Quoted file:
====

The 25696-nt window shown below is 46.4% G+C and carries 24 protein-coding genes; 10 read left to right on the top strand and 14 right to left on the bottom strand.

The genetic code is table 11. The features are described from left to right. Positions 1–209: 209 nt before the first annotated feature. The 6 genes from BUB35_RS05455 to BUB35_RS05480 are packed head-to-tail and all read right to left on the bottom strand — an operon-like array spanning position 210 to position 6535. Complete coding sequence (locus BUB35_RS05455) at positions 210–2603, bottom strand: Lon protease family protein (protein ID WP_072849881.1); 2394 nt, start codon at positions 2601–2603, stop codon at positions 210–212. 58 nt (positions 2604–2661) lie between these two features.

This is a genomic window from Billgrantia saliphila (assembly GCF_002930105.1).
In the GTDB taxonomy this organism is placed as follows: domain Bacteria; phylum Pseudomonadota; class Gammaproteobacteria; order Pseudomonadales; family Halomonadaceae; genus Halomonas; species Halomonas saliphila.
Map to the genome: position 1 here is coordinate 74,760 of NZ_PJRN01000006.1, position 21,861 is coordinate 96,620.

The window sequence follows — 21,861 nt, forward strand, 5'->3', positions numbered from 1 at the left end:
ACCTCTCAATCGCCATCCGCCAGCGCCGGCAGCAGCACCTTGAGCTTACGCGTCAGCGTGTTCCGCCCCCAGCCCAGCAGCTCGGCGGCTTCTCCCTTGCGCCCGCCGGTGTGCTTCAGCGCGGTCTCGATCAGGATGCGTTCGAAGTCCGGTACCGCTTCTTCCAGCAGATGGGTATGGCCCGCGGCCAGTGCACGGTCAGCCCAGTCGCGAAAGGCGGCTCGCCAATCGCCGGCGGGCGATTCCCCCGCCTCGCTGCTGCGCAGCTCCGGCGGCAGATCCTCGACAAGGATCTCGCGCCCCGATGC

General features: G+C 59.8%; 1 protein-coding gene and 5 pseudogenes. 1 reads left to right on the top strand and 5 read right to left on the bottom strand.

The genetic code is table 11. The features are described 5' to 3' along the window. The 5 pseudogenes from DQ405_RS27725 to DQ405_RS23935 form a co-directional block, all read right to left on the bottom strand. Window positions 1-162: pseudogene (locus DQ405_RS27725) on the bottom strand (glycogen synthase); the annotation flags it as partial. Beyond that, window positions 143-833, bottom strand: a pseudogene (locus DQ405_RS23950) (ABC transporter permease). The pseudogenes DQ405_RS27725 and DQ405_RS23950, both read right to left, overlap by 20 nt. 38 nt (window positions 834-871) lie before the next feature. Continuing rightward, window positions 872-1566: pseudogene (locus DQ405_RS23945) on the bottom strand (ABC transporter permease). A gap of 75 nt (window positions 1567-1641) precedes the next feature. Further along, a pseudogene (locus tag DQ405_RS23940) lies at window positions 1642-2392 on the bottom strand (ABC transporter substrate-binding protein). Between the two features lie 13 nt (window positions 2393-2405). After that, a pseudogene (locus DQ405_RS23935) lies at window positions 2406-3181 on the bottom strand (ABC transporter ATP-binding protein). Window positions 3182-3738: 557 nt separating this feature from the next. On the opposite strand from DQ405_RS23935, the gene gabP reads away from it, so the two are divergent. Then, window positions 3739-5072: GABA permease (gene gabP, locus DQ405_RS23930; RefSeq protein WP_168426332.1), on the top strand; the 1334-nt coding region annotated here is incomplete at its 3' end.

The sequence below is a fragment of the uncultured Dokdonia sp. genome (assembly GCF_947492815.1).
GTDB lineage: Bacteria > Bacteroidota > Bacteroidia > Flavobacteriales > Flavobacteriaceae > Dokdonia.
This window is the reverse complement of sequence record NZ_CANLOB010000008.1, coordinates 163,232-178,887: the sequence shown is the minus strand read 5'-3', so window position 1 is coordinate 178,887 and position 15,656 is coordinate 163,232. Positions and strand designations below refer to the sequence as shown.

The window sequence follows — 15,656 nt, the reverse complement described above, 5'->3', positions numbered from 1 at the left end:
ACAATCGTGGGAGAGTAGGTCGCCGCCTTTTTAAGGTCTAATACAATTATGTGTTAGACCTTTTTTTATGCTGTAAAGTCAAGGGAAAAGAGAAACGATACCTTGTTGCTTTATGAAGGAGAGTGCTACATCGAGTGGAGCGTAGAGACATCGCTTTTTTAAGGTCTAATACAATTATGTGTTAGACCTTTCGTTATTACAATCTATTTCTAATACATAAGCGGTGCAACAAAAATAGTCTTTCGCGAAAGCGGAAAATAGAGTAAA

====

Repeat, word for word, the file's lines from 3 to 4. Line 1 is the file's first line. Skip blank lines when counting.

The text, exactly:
This is a genomic window from Billgrantia saliphila (assembly GCF_002930105.1).
In the GTDB taxonomy this organism is placed as follows: domain Bacteria; phylum Pseudomonadota; class Gammaproteobacteria; order Pseudomonadales; family Halomonadaceae; genus Halomonas; species Halomonas saliphila.